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  • Writer's pictureThe San Juan Daily Star

Corrections refers alleged suicide of female prison inmate to Special Investigations Bureau

Correction and Rehabilitation Secretary Ana Escobar Pabón

By The Star Staff

Correction and Rehabilitation (DCR) Secretary Ana Escobar Pabón on Thursday referred to the Special Investigations Bureau (NIE by its Spanish initials) of the Department of Public Safety (DSP) the findings of the DCR’s preliminary report related to the death of 23-year-old inmate Shannel Colón Ponce with the purpose of conducting an investigation.

“The Office of Special Investigations of the Department of Corrections and Rehabilitation conducted an administrative investigation and yesterday issued a partial report on what happened before, during and after this unfortunate event,” Escobar Pabón said in a written statement. “In addition, it includes a description of the alleged actions of the [DCR] employees who worked that day. The DCR investigation seeks to detect administrative failures, while the investigation that I requested from the NIE covers the criminal angle.”

The DCR secretary added that the referral seeks to broaden the perspective of the investigation and guarantee the public regarding the purity and transparency with which the facts were handled. The objective is for the NIE “to determine whether negligence was involved in the actions of the officials who worked on the day of the events and, if so, to establish responsibilities through the relevant agencies,” she said.

Escobar Pabón said the DCR is continuing its investigation in close collaboration with the Institute of Forensic Sciences, the Puerto Rico Police and the DCR’s Office of Investigations, all of which visited the Women’s Rehabilitation Complex in Bayamón on Wednesday.

Previously, New Progressive Party (NPP) Rep. Wanda del Valle Correa said she would push for a probe into jail conditions following the death of Colón Ponce, who died in circumstances that have yet to be explained.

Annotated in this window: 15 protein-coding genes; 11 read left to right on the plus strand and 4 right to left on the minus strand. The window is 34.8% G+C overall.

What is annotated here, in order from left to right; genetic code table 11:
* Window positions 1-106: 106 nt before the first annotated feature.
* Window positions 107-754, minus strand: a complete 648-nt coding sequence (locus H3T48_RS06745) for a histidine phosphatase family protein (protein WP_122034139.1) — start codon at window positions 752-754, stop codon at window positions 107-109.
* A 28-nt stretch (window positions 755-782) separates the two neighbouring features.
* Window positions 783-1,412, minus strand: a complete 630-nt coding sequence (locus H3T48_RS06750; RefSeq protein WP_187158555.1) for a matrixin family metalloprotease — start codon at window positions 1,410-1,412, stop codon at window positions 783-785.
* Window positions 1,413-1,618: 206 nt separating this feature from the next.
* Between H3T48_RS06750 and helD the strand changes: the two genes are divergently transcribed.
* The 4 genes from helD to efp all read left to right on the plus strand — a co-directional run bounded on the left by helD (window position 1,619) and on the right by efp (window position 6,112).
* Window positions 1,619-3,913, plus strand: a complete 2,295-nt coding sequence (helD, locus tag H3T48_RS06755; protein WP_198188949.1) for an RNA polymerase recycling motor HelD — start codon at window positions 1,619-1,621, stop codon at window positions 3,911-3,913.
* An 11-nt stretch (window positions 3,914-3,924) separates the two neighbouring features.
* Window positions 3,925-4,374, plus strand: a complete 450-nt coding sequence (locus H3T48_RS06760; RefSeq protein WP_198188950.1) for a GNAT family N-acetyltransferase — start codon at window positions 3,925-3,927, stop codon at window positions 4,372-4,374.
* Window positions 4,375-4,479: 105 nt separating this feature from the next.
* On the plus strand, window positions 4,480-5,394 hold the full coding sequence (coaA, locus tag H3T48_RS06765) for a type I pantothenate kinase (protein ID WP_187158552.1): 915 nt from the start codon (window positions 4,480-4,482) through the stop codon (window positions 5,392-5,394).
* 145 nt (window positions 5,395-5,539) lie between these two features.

Colón Ponce’s alleged suicide on June 2 at the Bayamón complex for women continues to raise questions as authorities insist on keeping it under wraps instead of presenting evidence dispelling the possibility that she may have been the victim of corruption.

The young woman’s family has maintained a vigil in front of the prison where she died.

While Colón Ponce’s death has been described as a suicide, relatives of the deceased young woman, who suffered from mental illness, said they have received information that she was beaten to death by prison guards because of her defiant behavior.

A video allegedly made by some female inmates whose faces cannot be identified in social media says that Colón Ponce was murdered by a correctional officer. The female inmates also alleged that they are the victims of abuse.

“My solidarity goes to Shannel’s family in this moment of pain,” del Valle said this week. “As a representative, I am calling on the pertinent authorities to conduct a serious investigation into this fact and that her body be delivered to the family, after an autopsy is performed.”

The NPP lawmaker said she will promote a legislative investigation into the conditions of the women’s prison and the treatment that the inmates are receiving.

“As a staunch advocate for women, I will ensure that women prisoners across the country are treated with dignity and their rights are respected,” she added. “The system has to guarantee their safety and physical and emotional integrity.”

According to preliminary information, the young woman died in the middle of a supervised transfer to her cell and at a time when the prison’s video cameras were not working due to an apparent power failure.

“The security protocols must be reviewed; if they are failing they must be reviewed immediately,” the lawmaker said. “What we are talking about is the life of a young woman who deserved more and who, evidently, they failed her.”

Del Valle also requested that another investigation be opened into the increase in deaths in the island’s penal institutions, which according to statistics provided are up to 40 so far this year and are on pace to reach more than 80 by December.

“It is extremely worrying that, to this day, there are so many unsolved deaths, so it is worth investigating and correcting the errors in the system,” said the representative for the towns of Carolina, Canóvanas and Trujillo Alto.

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